USA’s Ashleigh Johnson Speaks With NBC: What Happens When Life Doesn’t Follow Script

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Ashleigh Johnson last December at the Holiday Cup in Princeton, NJ. Photo Courtesy: Sherie Key/USAWP

USA’s Ashleigh Johnson Speaks With NBC: What Happens When Life Doesn’t Follow Script

Ashleigh Johnson, one of the country’s more visible Olympic athletes due to her success and her race, spoke recently about the challenges of re-tooling her life and outlook as a result of the year-long postponement of the 2020 Olympics.

In a conversation with NBC News, Johnson, who backstopped the U.S. women’s water polo team to gold at the 2016 Rio Olympics, shared how she and her teammates had to reconsider life’s priorities in the wake of the global coronavirus pandemic—one that not only caused the Tokyo Games to be postponed until July 2021, but, more importantly, has taken the lives of an estimated 781,000 people globally.

“When I heard the news that the Olympics were officially postponed, I felt a combination of shock and disbelief that day and for a few days after,” she said in response to a Know Your Own Values feature on the NBC news website. “The Olympic Games is the one event on our schedule that you plan everything around and that you never expect to move or change—so it took me a while to actually accept the postponement and adjust to the new reality of training another year towards our goal.”

In acknowledging how those goals were impacted by Covid-19—for much of 2020 Johnson and her Team USA teammates were deep into training for what was expected to be a third straight Olympic gold for the Americans—the 24-year-old Princeton graduate said that hers and many others’ reality was profoundly impacted by the pandemic.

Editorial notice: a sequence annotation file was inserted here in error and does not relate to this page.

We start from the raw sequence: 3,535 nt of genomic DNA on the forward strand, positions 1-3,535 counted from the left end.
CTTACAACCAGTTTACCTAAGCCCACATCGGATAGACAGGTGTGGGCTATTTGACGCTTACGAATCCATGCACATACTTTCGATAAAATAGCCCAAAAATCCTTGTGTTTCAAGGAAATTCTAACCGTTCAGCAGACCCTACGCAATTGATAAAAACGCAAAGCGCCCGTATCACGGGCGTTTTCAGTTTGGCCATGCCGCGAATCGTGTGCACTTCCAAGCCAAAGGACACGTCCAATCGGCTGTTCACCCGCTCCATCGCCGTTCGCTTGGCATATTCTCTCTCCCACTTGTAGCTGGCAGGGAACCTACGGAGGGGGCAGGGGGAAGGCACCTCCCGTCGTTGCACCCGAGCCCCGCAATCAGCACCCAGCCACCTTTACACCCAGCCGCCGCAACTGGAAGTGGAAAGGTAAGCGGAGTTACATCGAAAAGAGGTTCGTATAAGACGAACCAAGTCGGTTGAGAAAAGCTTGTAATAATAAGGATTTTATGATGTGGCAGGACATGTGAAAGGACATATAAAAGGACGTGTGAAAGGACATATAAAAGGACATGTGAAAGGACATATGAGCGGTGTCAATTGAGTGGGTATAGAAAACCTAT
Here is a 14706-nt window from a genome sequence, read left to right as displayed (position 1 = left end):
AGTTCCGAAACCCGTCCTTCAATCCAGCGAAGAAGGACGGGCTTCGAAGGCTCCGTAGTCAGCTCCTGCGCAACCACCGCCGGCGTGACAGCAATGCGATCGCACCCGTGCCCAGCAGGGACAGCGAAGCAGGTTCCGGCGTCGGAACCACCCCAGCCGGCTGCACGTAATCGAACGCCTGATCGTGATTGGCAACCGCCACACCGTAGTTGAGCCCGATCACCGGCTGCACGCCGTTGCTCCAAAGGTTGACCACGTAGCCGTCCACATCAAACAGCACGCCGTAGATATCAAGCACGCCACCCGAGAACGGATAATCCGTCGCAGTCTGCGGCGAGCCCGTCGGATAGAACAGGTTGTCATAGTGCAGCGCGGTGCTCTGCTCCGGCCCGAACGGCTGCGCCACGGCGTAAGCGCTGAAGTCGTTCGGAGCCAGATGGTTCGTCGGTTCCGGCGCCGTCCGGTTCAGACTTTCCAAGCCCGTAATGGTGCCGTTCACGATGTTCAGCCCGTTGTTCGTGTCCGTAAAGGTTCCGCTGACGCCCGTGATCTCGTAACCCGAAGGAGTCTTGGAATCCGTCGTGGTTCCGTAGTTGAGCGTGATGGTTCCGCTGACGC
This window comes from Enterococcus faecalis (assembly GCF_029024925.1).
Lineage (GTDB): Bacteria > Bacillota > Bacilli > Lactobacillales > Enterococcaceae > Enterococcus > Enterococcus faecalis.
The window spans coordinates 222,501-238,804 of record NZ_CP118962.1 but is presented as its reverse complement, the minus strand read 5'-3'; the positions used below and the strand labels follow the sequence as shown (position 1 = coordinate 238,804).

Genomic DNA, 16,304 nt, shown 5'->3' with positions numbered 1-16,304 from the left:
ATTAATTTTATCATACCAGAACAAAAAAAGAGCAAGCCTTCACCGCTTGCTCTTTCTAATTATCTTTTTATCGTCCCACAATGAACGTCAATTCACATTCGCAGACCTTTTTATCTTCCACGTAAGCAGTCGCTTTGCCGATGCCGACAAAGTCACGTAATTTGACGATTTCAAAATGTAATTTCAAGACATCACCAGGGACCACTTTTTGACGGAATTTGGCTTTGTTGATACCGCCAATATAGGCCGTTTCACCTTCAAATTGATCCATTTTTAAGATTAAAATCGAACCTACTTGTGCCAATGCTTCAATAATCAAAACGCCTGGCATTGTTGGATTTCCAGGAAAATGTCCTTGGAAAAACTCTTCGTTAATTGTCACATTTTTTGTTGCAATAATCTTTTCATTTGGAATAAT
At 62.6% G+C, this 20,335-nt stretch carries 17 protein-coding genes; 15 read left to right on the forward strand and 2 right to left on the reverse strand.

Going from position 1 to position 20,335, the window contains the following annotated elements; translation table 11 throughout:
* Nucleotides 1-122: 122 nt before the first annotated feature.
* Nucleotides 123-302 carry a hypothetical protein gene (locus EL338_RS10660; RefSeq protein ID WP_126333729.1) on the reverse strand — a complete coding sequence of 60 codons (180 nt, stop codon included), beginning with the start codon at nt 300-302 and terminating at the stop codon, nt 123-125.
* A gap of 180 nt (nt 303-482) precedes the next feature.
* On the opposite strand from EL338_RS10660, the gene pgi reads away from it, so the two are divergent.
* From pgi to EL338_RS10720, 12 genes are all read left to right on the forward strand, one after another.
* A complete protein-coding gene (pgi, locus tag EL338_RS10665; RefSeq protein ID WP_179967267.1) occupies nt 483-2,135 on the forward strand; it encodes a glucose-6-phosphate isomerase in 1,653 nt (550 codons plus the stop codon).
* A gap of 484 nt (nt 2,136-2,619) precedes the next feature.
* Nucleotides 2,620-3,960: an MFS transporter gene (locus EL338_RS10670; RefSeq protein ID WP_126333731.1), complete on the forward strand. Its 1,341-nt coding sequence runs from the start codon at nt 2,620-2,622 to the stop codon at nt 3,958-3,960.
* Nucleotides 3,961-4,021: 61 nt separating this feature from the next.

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With Caroll Vaughan at 2016 Olympics. Photo Courtesy: C. Vaughan

“Living with so much uncertainty is difficult for me personally, as I’m sure it is for many people, but what has helped me adjust to the new reality of COVID-19 is putting in effort towards understanding myself, giving myself permission to feel and process the big emotions, negative or positive, and making space to connect with my support system,” said Johnson, named last December as Swimming World’s 2019 Female Player of the Year, her fourth time being so honored.

Given her identity as a Black woman in a sport whose players are almost exclusively white, she was pointed in how her race is an issue that at times must be dealt with—but has never been an impediment to success.

“Being Black in a predominately white sport is an interesting experience,” Ashleigh Johnson explained. “The most prominent thing that I can point to in my experience growing through the sport, especially once I was no longer playing alongside my brothers and sister, is that it was very isolating at times.”

Key to growing up as a water polo athlete was Carroll Vaughan, coach of the Miami Riptides, who also coached Johnson’s sister Chelsea as well as her brothers Blake, Julius and William.  Chelsea and Ashleigh also played two seasons together at Princeton, including 2017, when Ashleigh was the first-ever athlete from the East Coast to win the Cutino Award, given annually to the top American male and female collegiate athletes.

[Goalies Rule! Princeton’s Johnson, USC’s Baron Win Cutino Awards]

“Having such high visibility as the first Black American woman Olympian in water polo is a welcome responsibility and an amazing opportunity,” Johnson said. “I have the chance to show how much opportunity there is in water polo from social, educational, and health and wellness perspectives and I’m able to do that while helping to tell a new story for Black people in aquatic spaces.

“We belong here and we thrive here,” she added.

There is a silver lining for all Olympic athletes; the opportunity to pursue their dreams despite many life and health obstacles. For Ashleigh Johnson—cited by former Princeton head coach Luis Nicolao as polo’s “Michael Jordan”—her goal is to help change perceptions about her sport, both in and out of the water.

“My hope for the future of water polo in terms of diversity is that it becomes a space that welcomes and appreciates difference,” Johnson said, then added: “We’re all at our best when we can be wholly present.”

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